Julian Dufort

Everything in life that I find meaningful I want to share. As a seeker on the path of my own spiritual evolution, I was introduced to the work of Caroline Myss, an astonishingly gifted intuitive who can see into people's bodies and souls. Immediately I wanted the whole world to benefit from her wisdom. In 1998 I invited her on The Oprah Winfrey Show to talk about her work. At one point in the conversation, I noticed the studio audience looking at both of us like we were speaking a foreign language—back then the idea of a mind-body-spirit connection was indeed a foreign concept to many people.

Caroline has been at the forefront of advancing spiritual insight and enlightenment in our culture. She is a teacher, thought leader, and mystic for the times we live in.

My most recent conversation with Caroline, during an interview for OWN's "Super Soul Sunday," brought an aha nearly every minute. Most people are miserable because they're trying to live a life that doesn't belong to them, she told me, explaining that no one can be truly healthy or fulfilled if their head and their heart exist as two separate forces within them. What you really want, she contends, is to be madly in love with the life you have and realize that everything you do counts. This is the essence of Caroline Myss's work: helping us all awaken to a life that counts.

Next: Read Oprah's full interview with Caroline Myss

Oprah: You and I spoke on my show in 1998. Back then, we were talking about your book Anatomy of the Spirit. During the taping, I looked out at the audience and I could tell they were not with us. Do you remember?

Caroline: Yes, I do.

Oprah: I stopped everything and asked, "Do you all understand what we're talking about?" And a woman stood up and said no, she really didn't. Then you explained what we meant by spirit. Can you do that again?

Caroline: I sure can. Your spirit is the part of you that seeks meaning and purpose. It's the part drawn to hope, that will not give in to despair.

Oprah: Uh-huh.

Caroline: It's the part of you that has to believe in something more.

Oprah: It's the light of you.

Caroline: It's the light of you.

Oprah: Well, there it is. You've said that from a spiritual perspective, the entire physical world is nothing more than our classroom, and the challenge is for us to decide whether to make choices that enhance our spirit or drain our power.

Caroline: That's right. [You should] see everything about your life as a lesson. Ask, "Am I empowering myself?" Even for a tiny thing, like if you're in the grocery store and you're thinking, "Should I buy that?" And your gut says, "You know you can't eat that." If you decide not to listen, you've harmed yourself by blocking your intuitive voice.

Oprah: So every single choice we make is either going to enhance the spirit or drain it? Every day, we're either giving ourselves power or taking it away.

Caroline: That's right.

Oprah: I get that. When you appeared on my show again in 1999, you said, "I'm not born here to have a personality. I'm here to have a spirit. Each of us is born with a purpose for being alive." You actually wrote a book about that idea called Sacred Contracts. Why are so many people confused about what the contract says?

Caroline: [Laughs.] It's not a literal document. That's the first thing to understand. We could think of our sacred contract as a spiritual document that our soul recognizes.

Oprah: I love that—a spiritual document that our soul recognizes. Sometimes I have to repeat it to get it.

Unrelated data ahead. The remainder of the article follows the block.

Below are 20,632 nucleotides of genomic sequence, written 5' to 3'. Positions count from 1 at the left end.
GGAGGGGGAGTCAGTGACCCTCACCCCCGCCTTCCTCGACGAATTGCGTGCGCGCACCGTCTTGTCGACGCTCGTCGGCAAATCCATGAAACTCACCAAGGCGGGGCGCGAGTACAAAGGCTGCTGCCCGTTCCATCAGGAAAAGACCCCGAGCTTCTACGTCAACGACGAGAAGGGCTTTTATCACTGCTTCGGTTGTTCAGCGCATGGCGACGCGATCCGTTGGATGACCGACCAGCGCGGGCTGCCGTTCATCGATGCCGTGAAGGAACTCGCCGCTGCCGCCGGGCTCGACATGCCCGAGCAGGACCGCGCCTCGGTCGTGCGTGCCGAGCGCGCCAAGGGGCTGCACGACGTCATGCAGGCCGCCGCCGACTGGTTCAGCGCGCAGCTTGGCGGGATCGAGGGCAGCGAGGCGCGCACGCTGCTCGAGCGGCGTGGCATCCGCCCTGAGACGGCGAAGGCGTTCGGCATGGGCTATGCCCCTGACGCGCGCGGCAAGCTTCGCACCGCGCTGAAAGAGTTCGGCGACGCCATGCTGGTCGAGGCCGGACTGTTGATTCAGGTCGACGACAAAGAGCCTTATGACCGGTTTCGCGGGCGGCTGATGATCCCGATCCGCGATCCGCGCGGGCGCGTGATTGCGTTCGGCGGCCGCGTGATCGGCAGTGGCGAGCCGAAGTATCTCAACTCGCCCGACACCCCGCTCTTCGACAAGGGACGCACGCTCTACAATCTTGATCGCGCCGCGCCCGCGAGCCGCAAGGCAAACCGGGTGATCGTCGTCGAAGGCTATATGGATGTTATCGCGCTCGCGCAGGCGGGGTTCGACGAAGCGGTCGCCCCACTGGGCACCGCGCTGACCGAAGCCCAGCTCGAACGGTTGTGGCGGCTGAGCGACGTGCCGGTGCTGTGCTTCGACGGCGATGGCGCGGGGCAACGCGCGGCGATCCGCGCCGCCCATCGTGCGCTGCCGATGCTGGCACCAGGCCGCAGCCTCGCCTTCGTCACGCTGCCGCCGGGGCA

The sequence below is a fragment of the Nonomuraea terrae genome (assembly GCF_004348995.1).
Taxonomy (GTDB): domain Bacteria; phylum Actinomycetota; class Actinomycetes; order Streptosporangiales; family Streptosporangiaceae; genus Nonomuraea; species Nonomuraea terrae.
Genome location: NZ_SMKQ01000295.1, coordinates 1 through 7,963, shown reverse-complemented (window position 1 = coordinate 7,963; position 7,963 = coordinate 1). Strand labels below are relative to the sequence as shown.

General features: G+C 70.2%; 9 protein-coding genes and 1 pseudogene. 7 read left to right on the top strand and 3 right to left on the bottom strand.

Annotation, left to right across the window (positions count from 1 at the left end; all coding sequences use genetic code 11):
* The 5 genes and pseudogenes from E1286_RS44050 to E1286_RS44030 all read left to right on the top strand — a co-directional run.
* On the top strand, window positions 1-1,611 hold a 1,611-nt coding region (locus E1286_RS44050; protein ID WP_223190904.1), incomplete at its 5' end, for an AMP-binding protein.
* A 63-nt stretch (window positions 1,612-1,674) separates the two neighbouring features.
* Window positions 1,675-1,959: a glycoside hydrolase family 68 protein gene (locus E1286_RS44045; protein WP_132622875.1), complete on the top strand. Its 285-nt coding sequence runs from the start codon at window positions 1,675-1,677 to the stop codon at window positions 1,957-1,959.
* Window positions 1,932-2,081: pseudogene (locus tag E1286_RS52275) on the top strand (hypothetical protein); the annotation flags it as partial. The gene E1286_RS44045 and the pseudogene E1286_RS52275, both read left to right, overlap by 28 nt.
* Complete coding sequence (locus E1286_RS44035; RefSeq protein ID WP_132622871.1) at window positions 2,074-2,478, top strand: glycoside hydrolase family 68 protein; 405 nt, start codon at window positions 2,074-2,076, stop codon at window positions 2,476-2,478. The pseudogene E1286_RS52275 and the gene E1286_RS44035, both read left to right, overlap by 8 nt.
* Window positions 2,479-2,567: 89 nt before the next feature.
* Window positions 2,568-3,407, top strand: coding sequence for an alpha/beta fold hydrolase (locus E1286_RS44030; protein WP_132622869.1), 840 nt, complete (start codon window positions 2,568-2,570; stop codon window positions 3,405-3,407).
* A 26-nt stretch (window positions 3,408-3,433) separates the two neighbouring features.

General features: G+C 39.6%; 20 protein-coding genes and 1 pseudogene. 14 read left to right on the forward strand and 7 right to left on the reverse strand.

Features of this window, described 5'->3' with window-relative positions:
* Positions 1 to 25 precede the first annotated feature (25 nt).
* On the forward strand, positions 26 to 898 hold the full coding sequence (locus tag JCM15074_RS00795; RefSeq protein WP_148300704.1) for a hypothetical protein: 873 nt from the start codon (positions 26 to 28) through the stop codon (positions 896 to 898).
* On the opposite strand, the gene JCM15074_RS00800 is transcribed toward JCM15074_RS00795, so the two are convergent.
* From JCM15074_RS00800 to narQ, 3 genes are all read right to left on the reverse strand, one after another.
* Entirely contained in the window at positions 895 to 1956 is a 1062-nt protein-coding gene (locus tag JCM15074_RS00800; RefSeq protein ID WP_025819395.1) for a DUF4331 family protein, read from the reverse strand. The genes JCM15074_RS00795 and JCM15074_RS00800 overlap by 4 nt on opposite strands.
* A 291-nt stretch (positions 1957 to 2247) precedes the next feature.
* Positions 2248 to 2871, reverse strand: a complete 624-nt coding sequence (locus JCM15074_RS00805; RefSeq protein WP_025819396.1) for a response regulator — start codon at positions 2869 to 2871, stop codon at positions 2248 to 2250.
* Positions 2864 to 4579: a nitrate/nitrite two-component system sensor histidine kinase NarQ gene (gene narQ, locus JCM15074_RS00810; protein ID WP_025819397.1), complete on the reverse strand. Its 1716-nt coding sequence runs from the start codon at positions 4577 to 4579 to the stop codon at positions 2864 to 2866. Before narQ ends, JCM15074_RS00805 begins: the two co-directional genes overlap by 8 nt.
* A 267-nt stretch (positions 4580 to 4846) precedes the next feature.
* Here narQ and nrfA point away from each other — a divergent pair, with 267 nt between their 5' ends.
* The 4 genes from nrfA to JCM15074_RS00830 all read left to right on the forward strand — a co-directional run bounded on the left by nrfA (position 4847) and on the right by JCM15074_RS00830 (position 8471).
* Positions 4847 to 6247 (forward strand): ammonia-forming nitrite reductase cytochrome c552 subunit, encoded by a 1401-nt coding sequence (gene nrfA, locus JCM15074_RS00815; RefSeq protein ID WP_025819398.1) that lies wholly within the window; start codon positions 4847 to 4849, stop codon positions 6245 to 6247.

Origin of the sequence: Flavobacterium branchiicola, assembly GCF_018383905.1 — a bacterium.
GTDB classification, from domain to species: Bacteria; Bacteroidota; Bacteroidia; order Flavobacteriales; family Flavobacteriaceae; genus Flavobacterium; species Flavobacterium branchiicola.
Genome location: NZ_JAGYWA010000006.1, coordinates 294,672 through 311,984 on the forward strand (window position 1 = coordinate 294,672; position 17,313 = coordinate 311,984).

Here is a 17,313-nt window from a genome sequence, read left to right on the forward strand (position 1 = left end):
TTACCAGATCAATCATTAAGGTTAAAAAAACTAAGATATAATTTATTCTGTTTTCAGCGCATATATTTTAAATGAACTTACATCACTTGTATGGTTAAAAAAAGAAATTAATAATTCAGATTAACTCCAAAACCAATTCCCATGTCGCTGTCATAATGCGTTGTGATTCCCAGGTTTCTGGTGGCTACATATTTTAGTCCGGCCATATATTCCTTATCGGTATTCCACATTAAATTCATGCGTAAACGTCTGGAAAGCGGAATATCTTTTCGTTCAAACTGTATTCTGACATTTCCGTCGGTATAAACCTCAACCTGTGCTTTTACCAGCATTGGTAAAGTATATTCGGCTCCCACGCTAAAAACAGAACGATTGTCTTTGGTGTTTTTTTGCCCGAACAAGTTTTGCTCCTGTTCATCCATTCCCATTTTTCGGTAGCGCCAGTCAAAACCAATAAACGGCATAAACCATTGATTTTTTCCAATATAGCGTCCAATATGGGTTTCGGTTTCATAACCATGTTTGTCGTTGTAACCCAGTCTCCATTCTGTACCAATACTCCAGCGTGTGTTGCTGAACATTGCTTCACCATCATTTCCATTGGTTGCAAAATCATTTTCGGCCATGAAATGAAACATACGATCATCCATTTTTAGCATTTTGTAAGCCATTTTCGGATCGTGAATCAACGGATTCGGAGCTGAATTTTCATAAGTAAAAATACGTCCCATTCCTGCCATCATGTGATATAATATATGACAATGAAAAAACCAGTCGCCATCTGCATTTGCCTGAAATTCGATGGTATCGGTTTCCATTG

Caroline: Absolutely. You know how we say things like "I just have to be true to myself"? What does that mean? Great people always say, "There's something I was meant to do." That knowingness is what the soul understands. You have fundamental agreements that you simply feel. You can't put your finger on them because they reveal themselves to you within the context of your life through coincidence, synchronicity, and obligations you can't get out of. Together, these things form the whole of your sacred contract.

Oprah: But you think many people are completely in the dark about their reason for living. How can someone be so confused about their reason for being here?

Caroline: I'll tell you how: Because they define their life by what they want versus what they have. People get fixated on something and they have to have it, even though that voice inside tells them it's not meant for them. They want their reason for living to be a singular thing, like a career or a relationship, because this makes an individual feel secure in the physical world. We don't fare well in the realm of the invisible—so telling someone that their purpose is multilayered and includes the arduous journey of discovering who they really are is not always the answer they want to hear. But consider the complexity of the question: "What is my reason for living?" How can that question not include a journey into the depths of your own life?

Next: What happens when you're really in despair
caroline myss
Harpo Inc./Chuck Hodes
Oprah: I love that you say, "People suffer when they pursue a life or chase a dream that doesn't belong to them." I think that is so profound. But then the question becomes, how do you know what life or path is meant for you?

Caroline: Well that's not as difficult as people think. Everyone has a path.

Oprah: So there's nobody here on Earth whose life doesn't have a purpose or a path?

Caroline: Correct. If you have life, you have purpose. It can't be otherwise. One atom is as purposeful as our planet. What is in one is in the whole.

Oprah: The magnitude of that idea makes me want to weep.

Caroline: But it's true. I cannot take you out and say you are separate from the whole. If someone says to me, "Well, how do I find my life purpose?" I first say, "You've never lost your life purpose." Number two, I say, "Have no judgments about your life. No expectations. Give up the need to know what happens tomorrow. Just be fully present and appreciate all that is in your life right now."

Oprah: What if I lost my job and I'm in the depths of despair?